Q: In what ways?
Well, when the earthquake first hit, I was in Tokyo, and those were the longest three minutes of my life. For the next few weeks it was extremely disorienting – trying to make sense of the death toll in the north, checking in with friends, keeping up with the unfolding nuclear disaster, negotiating food shortages and reduced train schedules, and keeping my heart rate down with each new aftershock. I was deeply impressed by many ordinary Japanese, who were calm and caring. Despite repeated appeals from family and friends to come home, I didn’t want to leave. I felt I wanted to be part of the great groundswell of energy that was working to help people in the north and to bring attention to the dangers of nuclear power. I did a lot of translation for a group that represents the survivors of Hiroshima and Nagasaki that was coming out with position papers on the situation. Personally, it was a life-changing experience. It’s hard to explain, but it really woke me up. I really thought I was going to die, but I got a second chance, and once I had enough presence of mind, I vowed to never take for granted the preciousness of life. Using my regular meditation practice, I make good on that promise every day. I grieve for the many who lost their lives and the families who miss their beloveds – and I’m sorry if this sounds strange – but for me the earthquake was a gift. I’ve never felt more alive and centered than I do now.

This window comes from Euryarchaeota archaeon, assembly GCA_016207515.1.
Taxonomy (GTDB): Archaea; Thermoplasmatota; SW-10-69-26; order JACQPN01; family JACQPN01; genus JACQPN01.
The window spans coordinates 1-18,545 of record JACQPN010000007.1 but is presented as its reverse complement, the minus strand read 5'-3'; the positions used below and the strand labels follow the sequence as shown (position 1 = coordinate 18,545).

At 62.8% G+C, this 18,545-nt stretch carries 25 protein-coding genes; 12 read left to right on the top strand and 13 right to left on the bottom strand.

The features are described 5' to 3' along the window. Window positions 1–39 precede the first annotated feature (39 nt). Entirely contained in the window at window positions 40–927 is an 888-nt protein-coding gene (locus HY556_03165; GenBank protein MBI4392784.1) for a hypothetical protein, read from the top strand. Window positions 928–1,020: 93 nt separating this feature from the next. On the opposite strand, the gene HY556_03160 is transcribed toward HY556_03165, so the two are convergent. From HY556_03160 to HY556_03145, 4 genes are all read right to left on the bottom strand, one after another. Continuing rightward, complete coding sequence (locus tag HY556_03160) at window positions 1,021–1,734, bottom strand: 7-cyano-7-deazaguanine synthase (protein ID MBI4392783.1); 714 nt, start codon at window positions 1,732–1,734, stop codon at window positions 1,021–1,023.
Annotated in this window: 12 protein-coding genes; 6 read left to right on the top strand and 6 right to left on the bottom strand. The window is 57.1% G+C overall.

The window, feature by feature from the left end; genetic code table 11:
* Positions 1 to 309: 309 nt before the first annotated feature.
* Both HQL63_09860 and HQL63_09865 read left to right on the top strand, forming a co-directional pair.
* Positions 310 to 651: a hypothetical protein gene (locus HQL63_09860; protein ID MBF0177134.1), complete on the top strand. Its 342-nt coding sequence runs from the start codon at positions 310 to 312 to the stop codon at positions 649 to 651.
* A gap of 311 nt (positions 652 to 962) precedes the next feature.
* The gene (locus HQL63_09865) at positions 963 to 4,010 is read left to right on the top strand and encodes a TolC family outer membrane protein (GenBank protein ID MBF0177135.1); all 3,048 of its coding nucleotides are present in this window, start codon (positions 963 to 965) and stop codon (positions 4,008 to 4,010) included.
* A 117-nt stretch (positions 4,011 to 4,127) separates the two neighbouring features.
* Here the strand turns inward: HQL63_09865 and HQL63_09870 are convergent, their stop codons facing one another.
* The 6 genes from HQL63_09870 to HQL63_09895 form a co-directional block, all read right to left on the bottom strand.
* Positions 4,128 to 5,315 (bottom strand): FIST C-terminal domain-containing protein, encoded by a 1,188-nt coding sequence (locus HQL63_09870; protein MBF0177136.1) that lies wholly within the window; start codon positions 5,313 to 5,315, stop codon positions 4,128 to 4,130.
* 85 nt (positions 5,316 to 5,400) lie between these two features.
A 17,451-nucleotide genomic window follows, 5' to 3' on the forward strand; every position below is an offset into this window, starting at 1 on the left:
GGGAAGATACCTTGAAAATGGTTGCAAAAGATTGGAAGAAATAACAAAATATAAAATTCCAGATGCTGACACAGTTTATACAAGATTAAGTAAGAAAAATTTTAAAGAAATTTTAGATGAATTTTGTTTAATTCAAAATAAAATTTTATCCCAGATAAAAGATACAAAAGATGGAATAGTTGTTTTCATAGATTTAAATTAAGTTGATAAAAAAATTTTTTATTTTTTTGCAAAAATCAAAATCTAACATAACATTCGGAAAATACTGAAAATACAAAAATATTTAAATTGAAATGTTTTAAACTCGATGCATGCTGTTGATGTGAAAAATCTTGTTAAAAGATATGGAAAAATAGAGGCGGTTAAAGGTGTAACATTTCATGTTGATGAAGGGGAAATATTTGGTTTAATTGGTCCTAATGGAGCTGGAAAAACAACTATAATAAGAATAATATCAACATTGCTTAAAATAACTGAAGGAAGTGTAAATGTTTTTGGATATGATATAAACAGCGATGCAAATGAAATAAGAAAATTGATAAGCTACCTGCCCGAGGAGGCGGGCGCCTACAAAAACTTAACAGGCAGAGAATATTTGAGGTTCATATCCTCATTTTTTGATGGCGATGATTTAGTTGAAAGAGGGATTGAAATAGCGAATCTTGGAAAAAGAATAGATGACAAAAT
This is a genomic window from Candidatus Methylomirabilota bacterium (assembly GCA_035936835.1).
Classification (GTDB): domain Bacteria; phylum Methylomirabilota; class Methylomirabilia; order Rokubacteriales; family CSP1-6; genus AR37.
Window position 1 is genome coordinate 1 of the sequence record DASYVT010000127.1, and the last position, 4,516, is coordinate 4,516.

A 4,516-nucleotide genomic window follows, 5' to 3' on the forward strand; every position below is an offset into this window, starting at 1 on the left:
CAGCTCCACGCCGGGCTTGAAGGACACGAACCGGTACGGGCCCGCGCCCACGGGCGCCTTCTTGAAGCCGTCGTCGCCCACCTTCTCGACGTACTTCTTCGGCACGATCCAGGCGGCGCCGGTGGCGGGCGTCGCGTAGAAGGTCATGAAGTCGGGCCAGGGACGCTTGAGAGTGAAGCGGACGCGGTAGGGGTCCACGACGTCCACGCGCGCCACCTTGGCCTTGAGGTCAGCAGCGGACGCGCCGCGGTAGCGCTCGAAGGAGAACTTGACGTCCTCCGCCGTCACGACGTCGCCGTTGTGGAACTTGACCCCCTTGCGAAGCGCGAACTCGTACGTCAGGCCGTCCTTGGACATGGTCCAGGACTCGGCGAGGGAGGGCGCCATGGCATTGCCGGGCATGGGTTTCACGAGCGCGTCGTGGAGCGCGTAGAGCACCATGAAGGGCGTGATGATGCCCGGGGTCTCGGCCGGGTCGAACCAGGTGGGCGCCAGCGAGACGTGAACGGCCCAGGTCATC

Q: Have you been able to bring your year in Japan into the classroom?
I’ve taught a course on the history and rhetoric of discrimination in Japan, and I feature the Ainu experience in that. And I’m thrilled that next fall I’ll be able to teach a course on Japanese colonialism for the first time. Believe me, my students will have to read every word of that anthology! More seriously, I think the issues of imperialism are at the heart of many of the thorny problems facing contemporary U.S. society, so I hope to have some fruitful conversations in class about that too.